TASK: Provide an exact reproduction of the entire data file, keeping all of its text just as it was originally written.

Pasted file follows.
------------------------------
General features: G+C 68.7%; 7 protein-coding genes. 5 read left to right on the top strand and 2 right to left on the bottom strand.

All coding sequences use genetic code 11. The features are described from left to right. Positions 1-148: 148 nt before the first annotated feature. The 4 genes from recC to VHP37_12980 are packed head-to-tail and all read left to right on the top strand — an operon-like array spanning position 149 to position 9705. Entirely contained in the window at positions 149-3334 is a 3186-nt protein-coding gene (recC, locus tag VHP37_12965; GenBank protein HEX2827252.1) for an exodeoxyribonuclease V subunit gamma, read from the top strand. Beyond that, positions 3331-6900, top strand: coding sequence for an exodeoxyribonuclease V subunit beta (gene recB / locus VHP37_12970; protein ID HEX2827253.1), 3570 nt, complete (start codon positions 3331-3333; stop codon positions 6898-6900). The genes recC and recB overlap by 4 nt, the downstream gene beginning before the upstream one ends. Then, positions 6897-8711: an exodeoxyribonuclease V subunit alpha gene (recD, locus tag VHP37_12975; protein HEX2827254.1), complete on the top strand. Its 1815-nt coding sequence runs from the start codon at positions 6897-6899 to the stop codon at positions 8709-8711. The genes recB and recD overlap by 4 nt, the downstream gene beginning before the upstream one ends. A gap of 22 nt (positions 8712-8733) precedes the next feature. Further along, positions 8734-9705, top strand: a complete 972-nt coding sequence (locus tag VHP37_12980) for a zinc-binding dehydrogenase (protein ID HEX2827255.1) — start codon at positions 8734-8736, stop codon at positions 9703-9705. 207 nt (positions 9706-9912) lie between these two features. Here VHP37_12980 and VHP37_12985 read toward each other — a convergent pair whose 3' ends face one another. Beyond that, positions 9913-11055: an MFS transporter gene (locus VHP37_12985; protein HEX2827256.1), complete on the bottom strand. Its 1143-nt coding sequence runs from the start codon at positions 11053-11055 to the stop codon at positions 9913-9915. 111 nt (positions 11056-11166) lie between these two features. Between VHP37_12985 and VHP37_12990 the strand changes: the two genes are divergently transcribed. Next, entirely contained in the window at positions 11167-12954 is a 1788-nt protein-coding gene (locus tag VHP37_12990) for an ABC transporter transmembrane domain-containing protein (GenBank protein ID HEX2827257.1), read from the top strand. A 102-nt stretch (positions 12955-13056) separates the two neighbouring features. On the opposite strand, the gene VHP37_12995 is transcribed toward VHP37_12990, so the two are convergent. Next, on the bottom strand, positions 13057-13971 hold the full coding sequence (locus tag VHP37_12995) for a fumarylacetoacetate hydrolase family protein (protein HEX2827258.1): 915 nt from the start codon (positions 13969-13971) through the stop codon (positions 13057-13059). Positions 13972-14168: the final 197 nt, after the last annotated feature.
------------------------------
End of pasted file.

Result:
General features: G+C 68.7%; 7 protein-coding genes. 5 read left to right on the top strand and 2 right to left on the bottom strand.

All coding sequences use genetic code 11. The features are described from left to right. Positions 1-148: 148 nt before the first annotated feature. The 4 genes from recC to VHP37_12980 are packed head-to-tail and all read left to right on the top strand — an operon-like array spanning position 149 to position 9705. Entirely contained in the window at positions 149-3334 is a 3186-nt protein-coding gene (recC, locus tag VHP37_12965; GenBank protein HEX2827252.1) for an exodeoxyribonuclease V subunit gamma, read from the top strand. Beyond that, positions 3331-6900, top strand: coding sequence for an exodeoxyribonuclease V subunit beta (gene recB / locus VHP37_12970; protein ID HEX2827253.1), 3570 nt, complete (start codon positions 3331-3333; stop codon positions 6898-6900). The genes recC and recB overlap by 4 nt, the downstream gene beginning before the upstream one ends. Then, positions 6897-8711: an exodeoxyribonuclease V subunit alpha gene (recD, locus tag VHP37_12975; protein HEX2827254.1), complete on the top strand. Its 1815-nt coding sequence runs from the start codon at positions 6897-6899 to the stop codon at positions 8709-8711. The genes recB and recD overlap by 4 nt, the downstream gene beginning before the upstream one ends. A gap of 22 nt (positions 8712-8733) precedes the next feature. Further along, positions 8734-9705, top strand: a complete 972-nt coding sequence (locus tag VHP37_12980) for a zinc-binding dehydrogenase (protein ID HEX2827255.1) — start codon at positions 8734-8736, stop codon at positions 9703-9705. 207 nt (positions 9706-9912) lie between these two features. Here VHP37_12980 and VHP37_12985 read toward each other — a convergent pair whose 3' ends face one another. Beyond that, positions 9913-11055: an MFS transporter gene (locus VHP37_12985; protein HEX2827256.1), complete on the bottom strand. Its 1143-nt coding sequence runs from the start codon at positions 11053-11055 to the stop codon at positions 9913-9915. 111 nt (positions 11056-11166) lie between these two features. Between VHP37_12985 and VHP37_12990 the strand changes: the two genes are divergently transcribed. Next, entirely contained in the window at positions 11167-12954 is a 1788-nt protein-coding gene (locus tag VHP37_12990) for an ABC transporter transmembrane domain-containing protein (GenBank protein ID HEX2827257.1), read from the top strand. A 102-nt stretch (positions 12955-13056) separates the two neighbouring features. On the opposite strand, the gene VHP37_12995 is transcribed toward VHP37_12990, so the two are convergent. Next, on the bottom strand, positions 13057-13971 hold the full coding sequence (locus tag VHP37_12995) for a fumarylacetoacetate hydrolase family protein (protein HEX2827258.1): 915 nt from the start codon (positions 13969-13971) through the stop codon (positions 13057-13059). Positions 13972-14168: the final 197 nt, after the last annotated feature.